Bain is a consultancy firm that was established in 1973 by a group of defectors from the Boston Consulting Group. Under the leadership of Bill Bain, the group’s main objective was to come up with a strategy-consulting firm that would not only give office counseling to their clients and diagnosis of business problems and a well written reports on what they needed to do and then let them go but also wanted to practically take part in the implementation of their own recommendations, and to be judged by the results. This notion was revolutionary by then, and it presently remains as the key principle in the business. Despite being faced with a financial crisis in the beginning, Bain’s Chairperson Orit Gadiesh managed to engineer an effective turn- around strategy against all odds. Contrary to the expectations of many, she was able to develop and implement a plan to raise Bain out of its blues despite her gender. In the case study Bain was quoted saying that to her, gender was not a problem but it was indeed a problem to others.
A holder of an MBA from the Harvard school of business was able to prove her prowess by raising Bain from a near insolvency to a resounding success
The company results is indeed an affirmation for this and shows Bain’s as one of the best performing consultancy firms in the consultancy and management industry as the case review. This success can be highly attributed to its wonderful working culture. The Bain’s management has also won the loyalty of their employees who proudly refers to themselves as “Baines”. The workers are compensated based with the company’s performance (partly) and they are for this arrangement.
Factors that led to Bain’s financial crisis
Bain’s bankruptcy roots from its founders, according to the case. As Gadiesh reveals the founders of Bain had, in the mid 1980s sold out in a deal that left the firm with large amounts of debts. As we deduce from the case, Bain could not service these creditors a situation that led to its financial crises. Within a few years Gadiesh says that the soaring debts had brought Bain to a close bankruptcy. In addition the founder’s inflexibility and holding back to the Bain’s culture could have contributed to the firm’s crises. Poor management by the founders had caused Bain’s awkward situation.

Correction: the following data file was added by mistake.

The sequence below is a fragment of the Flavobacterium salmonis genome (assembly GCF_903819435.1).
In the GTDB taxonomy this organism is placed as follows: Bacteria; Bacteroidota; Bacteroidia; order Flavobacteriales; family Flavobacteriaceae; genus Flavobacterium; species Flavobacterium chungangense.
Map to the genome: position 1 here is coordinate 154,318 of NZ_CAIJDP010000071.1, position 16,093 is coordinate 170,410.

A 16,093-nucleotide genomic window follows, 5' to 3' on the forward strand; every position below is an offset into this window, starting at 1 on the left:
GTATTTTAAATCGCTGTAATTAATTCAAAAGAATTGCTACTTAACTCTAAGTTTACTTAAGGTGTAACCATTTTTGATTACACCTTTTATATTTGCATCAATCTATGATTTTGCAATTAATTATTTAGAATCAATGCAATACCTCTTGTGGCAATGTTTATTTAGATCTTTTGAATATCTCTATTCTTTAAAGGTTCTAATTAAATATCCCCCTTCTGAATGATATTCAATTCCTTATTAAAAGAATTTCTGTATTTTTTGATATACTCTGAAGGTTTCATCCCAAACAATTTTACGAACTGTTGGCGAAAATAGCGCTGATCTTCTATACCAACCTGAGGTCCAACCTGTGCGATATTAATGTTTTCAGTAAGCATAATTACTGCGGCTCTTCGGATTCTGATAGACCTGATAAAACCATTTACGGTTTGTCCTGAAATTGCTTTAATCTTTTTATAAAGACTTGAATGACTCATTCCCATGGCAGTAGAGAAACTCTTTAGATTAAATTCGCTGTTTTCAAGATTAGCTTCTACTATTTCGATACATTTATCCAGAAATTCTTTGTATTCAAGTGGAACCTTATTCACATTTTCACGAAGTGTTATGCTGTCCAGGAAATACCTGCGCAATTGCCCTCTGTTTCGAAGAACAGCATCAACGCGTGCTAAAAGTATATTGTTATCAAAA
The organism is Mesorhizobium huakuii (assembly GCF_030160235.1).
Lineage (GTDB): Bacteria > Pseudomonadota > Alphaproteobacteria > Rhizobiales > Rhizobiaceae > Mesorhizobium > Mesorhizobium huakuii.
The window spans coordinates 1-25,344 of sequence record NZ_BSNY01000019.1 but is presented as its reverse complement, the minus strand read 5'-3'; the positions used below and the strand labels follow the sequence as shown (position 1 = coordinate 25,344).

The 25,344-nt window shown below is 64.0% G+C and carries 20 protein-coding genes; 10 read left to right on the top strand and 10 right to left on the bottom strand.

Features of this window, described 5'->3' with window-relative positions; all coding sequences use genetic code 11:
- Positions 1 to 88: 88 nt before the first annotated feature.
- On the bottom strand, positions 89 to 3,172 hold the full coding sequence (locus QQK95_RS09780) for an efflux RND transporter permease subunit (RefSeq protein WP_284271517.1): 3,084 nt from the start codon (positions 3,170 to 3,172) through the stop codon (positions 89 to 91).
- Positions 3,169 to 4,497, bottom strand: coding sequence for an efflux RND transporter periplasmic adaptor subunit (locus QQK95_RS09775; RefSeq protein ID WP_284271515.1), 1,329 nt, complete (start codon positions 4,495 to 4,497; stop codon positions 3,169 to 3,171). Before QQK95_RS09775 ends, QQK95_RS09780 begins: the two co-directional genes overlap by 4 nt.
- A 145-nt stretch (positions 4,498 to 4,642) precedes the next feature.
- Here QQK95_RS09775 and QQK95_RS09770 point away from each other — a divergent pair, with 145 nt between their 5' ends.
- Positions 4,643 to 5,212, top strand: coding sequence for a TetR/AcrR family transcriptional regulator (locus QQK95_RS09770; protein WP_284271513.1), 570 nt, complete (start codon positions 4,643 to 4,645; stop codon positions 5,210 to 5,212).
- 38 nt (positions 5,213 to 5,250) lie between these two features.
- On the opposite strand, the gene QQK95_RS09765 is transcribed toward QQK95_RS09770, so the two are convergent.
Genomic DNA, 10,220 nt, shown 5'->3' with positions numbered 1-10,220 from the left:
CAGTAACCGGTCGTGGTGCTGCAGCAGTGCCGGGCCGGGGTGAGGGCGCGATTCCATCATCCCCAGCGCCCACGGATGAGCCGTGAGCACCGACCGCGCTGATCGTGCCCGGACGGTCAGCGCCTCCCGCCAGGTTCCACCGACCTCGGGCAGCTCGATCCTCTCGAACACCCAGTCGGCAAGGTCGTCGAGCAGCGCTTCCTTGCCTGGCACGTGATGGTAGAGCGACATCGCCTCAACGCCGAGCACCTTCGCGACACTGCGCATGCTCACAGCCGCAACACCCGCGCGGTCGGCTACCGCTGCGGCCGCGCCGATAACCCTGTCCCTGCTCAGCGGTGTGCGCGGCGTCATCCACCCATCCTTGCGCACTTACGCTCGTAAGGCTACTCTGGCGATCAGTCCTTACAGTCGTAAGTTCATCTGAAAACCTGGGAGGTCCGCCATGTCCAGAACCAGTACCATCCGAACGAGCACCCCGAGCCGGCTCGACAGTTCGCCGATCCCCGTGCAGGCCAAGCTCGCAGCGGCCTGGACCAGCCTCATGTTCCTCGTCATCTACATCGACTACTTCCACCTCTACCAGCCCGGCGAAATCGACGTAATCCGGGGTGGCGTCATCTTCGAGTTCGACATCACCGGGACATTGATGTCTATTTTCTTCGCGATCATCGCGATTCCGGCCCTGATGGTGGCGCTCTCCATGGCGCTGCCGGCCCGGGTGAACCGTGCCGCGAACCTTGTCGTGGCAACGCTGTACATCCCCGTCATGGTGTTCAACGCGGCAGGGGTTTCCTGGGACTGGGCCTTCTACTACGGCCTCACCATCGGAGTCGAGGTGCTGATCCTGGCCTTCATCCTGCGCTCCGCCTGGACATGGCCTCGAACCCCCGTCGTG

At first I had anticipated that the organization would face a numerous nerve breaking of barriers at the height of the crises and in its attempt to rescue itself from it. One, the problem that comes with bankruptcy is in no way easy to deal with. In the first instance, it means that the organization’s operations will suffer largely from financing deficiency. Such operations will therefore be at least affected. Indeed bankruptcy could cause the business activities to a total standstill. Worse still, the law governing bankruptcy is a nightmare for organization. Being declared bankrupt or rather insolvent could have dire consequences. Creditors of such a company as well as other stakeholders can file for its insolvency in an attempt to salvage their stake. This will result to the company being put under receivership and ultimate liquidation, which will mean the end of the company. It is indeed a challenge for Bain to avoid such predicaments. Also, at this situation, the organization sales and revenues are expected to decline. Similarly, the overall profitability of the company will be greatly affected. Bain has accumulated a huge amount of debts and offsetting such debts with the financial crisis right at its nose is such a challenge. Creditors may not be as understanding and supportive as it is indeed required at this critical moment. Winning the patient and understanding of creditors is big huddle for Bain. Bain’s founders who cause the bankruptcy could also be a barrier to the rescue plan of the firm. They hold so much in Bain and value its culture. It is expected that they might not support the implementation of the restructuring plan as intended by Gadiesh’s team.
Barriers and challenges faced by Bain and how Ms. Gadiesh plan overcame them